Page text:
For non nasal consonant sounds, there may be a bit of air coming out of the nose, but the flow of air is more pronounced with nasal consonants (and nasal vowels, for that matter).

 

 

Fricatives:

               Fricatives are created when air forces its way through a narrow gap between two articulators at a steady pace. They can be divided into two categories: slit fricatives and groove fricatives. In slit fricatives the tongue is rather flat (as in /f/, /θ/ as in thing (voiceless), /v/, /ð/ as in this (voiced) ) while in groove fricatives the front of the tongue forms the eponymous groove (/s/ as in seal, /ʃ/ as in shock (voiceless), /z/ as in zero, /ʒ/ as in measure (voiced)).

Ther e are two sub parts of fricatives:

Sibilant Fricatives:

The distinctive feature of fricatives is that, when producing them, you use your vocal apparatus to partially block the airflow at the place of articulation in such a way that only some air passes through. By restraining the airflow, it creates some friction between the air and your vocal apparatus which is what produces the distinctive kind of sound of the fricatives.

 

Sibilant fricatives are characterized by louder and higher frequency sounds than non-sibilant fricatives. These are the sounds found in a words like show and season.

Non-sibilant Fricatives:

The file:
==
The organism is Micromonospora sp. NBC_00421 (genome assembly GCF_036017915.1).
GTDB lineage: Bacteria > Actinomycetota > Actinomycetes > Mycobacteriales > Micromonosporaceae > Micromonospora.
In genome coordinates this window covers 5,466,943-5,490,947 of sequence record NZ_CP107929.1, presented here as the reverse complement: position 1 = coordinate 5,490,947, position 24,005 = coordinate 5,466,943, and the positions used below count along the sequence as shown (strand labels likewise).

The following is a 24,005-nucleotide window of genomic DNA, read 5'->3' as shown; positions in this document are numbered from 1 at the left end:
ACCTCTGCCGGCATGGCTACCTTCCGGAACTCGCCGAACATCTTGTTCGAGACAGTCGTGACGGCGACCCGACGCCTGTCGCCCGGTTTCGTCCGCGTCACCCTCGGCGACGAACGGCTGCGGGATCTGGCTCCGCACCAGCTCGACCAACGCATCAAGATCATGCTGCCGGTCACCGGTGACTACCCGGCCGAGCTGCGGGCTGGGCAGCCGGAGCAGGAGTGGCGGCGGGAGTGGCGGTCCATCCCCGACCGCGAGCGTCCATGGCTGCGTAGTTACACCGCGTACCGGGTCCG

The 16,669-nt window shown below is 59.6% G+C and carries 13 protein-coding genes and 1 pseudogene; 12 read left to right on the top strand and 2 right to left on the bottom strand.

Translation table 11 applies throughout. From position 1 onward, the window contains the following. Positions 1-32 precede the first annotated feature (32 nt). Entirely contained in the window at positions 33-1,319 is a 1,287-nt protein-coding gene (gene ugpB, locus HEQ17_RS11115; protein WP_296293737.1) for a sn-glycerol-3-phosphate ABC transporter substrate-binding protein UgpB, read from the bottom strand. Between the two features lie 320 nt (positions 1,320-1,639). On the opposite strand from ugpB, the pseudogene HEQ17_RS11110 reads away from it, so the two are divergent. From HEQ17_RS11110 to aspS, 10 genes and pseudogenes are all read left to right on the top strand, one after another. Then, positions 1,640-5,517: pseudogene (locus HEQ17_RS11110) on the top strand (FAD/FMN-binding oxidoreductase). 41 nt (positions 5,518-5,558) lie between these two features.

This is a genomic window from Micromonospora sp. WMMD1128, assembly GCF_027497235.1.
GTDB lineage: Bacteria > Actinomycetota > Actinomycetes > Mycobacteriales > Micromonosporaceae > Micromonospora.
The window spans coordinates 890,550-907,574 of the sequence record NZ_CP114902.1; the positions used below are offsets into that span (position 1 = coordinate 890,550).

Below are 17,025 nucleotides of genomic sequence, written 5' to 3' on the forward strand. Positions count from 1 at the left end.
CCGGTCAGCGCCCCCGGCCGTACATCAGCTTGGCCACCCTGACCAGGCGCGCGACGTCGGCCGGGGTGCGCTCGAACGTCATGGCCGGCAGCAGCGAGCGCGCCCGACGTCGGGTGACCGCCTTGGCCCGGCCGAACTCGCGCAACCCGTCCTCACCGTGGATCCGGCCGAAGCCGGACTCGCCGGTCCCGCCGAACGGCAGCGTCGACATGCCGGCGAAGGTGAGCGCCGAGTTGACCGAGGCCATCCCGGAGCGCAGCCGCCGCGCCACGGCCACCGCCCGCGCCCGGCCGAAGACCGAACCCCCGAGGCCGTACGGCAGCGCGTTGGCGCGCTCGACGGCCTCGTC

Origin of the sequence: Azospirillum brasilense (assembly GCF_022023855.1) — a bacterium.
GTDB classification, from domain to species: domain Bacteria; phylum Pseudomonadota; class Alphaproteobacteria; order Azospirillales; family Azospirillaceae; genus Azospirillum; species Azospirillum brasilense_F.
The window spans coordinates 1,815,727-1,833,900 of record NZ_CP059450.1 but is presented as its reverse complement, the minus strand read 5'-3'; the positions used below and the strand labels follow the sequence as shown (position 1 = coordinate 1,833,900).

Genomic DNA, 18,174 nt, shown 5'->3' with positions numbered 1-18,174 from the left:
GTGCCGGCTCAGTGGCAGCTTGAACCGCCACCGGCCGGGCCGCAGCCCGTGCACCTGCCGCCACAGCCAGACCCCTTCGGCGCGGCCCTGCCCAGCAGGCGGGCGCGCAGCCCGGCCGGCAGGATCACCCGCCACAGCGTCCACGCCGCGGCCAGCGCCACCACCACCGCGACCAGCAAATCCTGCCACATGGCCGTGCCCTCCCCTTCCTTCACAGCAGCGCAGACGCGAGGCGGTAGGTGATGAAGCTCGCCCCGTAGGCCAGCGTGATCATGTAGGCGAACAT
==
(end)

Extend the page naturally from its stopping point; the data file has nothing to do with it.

Non-sibilant fricatives are essentially the same except that the sound is not as intense.

To hear that difference, compare the sibilant fricative sounds of show and season with the th in this and the f in fine.

 

 

 

 

Laterals :

The tip of the tongue is pressed onto the alveolar ridge. The rims of the tongue are lowered so that the air escapes over the lowered tongue rims. The only English lateral sound is /l/ (voiced). 

 

Approximants:

                         The name approximants refers to the fact that the articulators involved approach each another without actually touching. There are three approximants in the English language: /j/ as in you, /w/ as in we and /r/ as in rise (all voiced). Approximants are often referred to as semi-vowels (or glides) as they represent the “twilight zone” between consonants and vowels. 

Taps or Flaps:

Taps are similar to plosives, but a tap is a single brief burst with little accumulation of pressure at the place of articulation which results in a contact time that is usually much less.

Compared to taps, more pressure is accumulated to produce plosives, which results in a tendency for them to have longer contact time, especially before the sound is actually produced.

That is not possible for taps; the contact lasts about only as long as the sound itself. Standard American English does have a tap consonant: [ɾ].It can be heard in words like bedding and pity.

 Trills:

Trills are, in turn, similar to taps, but instead of a single brief burst at the place of articulation, it is a series of repeated bursts.

There are no trills in Standard American English, but if you've ever heard some Spanish, you might have noticed that some of their R's are trills.

The classic example of the trill in Spanish is found in the word carro. It is sometimes called the rolled R and it is represented by [r]:

 

The air flows continuously when producing trills, unlike with taps.

Sibilance:

Sibilance is not a manner of articulation by itself on the chart.

So, why are we talking about it here?

Because it's something that characterizes certain affricates and certain fricatives, which we'll see next. Sibilant consonants are distinctive as they are louder and at a higher frequency.

The high frequency sound is very similar to TV or radio static. Just pronounce a very long S and you'll get what I mean.